A site dedicated to discussing a variety of action & martial arts film entertainment. The written and expressive work of the author(s) of Film Combat Syndicate is/are protected by Copyright Law. To send us scoops or share your inquiries, email us at firstname.lastname@example.org.
I think the only time I'll ever fully enjoy an Isaac Florentine film is when he's busy immersing the audience in MMA matches with prison Spetz champ, Uri Boyka at the center of an Undisputed film. Beyond that, I can't really help but view last year's Close Range as anything more than what it is. Even with B-movie action cinema, there's a way to hit the sweet spot, and unfortunately this one doesn't. However, that's not to say this film doesn't try and it certainly does, but only in ways we're probably already familiar with.
Action star Scott Adkins is back and doing his best to shake off his English accent to sound more American, here and now Colt MacReady, a former soldier-turned-outlaw. He's got an interesting backstory that would have serviced the film well almost on its own, but here were mostly stuck with a hero we know almost little about, a sister he doesn't get along with, and a niece he's forced to rescue from a corrupt Sheriff working in cahoots with a Mexican drug cartel in search of a missing flash drive with all sorts of seedy shit. Push comes to shove and soon, bullets start flying, bodies start falling, and Adkins is back to work and doing what he does best - kicking and punching people in the face, dodging gun fire, and SUVs for good measure.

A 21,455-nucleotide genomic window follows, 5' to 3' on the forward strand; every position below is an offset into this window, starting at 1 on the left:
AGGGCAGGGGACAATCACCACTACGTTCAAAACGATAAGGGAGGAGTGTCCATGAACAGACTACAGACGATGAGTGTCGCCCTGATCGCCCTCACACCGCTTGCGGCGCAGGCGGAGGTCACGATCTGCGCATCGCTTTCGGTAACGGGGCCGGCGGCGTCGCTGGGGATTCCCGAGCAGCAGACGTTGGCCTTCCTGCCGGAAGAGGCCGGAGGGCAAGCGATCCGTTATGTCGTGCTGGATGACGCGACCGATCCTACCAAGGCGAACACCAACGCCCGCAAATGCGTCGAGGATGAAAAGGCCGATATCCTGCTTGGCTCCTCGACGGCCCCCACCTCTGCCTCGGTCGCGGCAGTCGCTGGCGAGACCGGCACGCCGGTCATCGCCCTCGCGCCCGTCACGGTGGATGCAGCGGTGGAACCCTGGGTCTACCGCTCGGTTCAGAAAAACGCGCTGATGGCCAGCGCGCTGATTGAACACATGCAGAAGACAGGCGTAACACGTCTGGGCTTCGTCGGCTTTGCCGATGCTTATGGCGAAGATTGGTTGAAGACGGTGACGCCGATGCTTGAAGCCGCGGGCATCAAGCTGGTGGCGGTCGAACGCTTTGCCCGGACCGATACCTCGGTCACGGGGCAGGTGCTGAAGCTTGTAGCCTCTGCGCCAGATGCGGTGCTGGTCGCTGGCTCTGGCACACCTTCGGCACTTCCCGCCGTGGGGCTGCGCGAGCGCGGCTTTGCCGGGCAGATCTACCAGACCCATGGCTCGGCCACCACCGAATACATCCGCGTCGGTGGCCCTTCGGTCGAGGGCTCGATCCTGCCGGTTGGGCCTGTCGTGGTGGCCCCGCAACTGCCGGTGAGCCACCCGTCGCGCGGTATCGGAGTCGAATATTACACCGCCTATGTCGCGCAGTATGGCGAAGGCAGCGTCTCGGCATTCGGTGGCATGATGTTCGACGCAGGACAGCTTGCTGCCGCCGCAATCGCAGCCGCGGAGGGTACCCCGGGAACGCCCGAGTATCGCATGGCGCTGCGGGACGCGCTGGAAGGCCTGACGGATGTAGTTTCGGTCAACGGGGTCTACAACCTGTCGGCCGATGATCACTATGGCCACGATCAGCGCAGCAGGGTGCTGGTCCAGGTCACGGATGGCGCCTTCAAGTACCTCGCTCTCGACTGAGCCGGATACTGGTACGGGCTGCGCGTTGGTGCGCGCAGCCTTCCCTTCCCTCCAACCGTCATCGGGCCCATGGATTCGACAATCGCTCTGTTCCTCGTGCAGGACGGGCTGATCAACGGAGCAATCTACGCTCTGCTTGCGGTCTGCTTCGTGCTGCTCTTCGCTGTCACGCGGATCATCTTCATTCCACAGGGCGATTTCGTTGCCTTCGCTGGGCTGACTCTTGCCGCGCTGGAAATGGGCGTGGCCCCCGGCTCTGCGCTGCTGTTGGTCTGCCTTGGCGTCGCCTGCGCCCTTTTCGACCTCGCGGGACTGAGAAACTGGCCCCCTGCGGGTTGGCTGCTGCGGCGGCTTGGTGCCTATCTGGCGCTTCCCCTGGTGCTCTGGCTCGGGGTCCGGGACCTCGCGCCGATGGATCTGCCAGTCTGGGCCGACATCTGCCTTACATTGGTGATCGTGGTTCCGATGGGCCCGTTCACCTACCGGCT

While most of the acting is okay, what keeps Close Range moving are its villains with two of the best performances coming from actor Nick Chinlund, and co-star and fight choreographer Jeremy Marinas who gets a small but distinguishable role leading up to the only one-on-one fight in the film. On that note, the martial arts and action pay off very well from a truly talented team proving beneficial to Florentine who, like a few directors in the last 30 years, have spent years speaking the language better than most filmmakers.
Honestly however, when it comes to drama in a Florentine film, it's usually short-lived before it could fully settle in and give us characters we can wholly identify with. As a result, we're often left with cookie-cutter characters who have very few dimensions to them, and the same goes for this movie with Chinlund and co-star Jake La Botz serving somewhat as mild exceptions.
The climatic scene near the end of the thrid act is a bit of a mess as well, unecessarily drawn out to a good two minutes when it could have been much shorter, and ultimately playing out in way that's become a little too gimmicky. It's not the only time Florentine has used this approach and it has worked in the past, but 27 films later, it's become a little bit exhausting and less forgiveable.
There's not a lot of room for poignance or full character development in Close Range. It's mostly straight forward and fast in most parts that will keep you watching and guessing with fight sequences that never fail, and a few good actors who deliver. On that note, Adkins is still a work in progress while his screenfighting prowess continues to earn him his praise. Round or flat, he gives the fanbase a protagonist worth staying curious about for further consideration, and for what it's worth, I hope that consideration leads to something.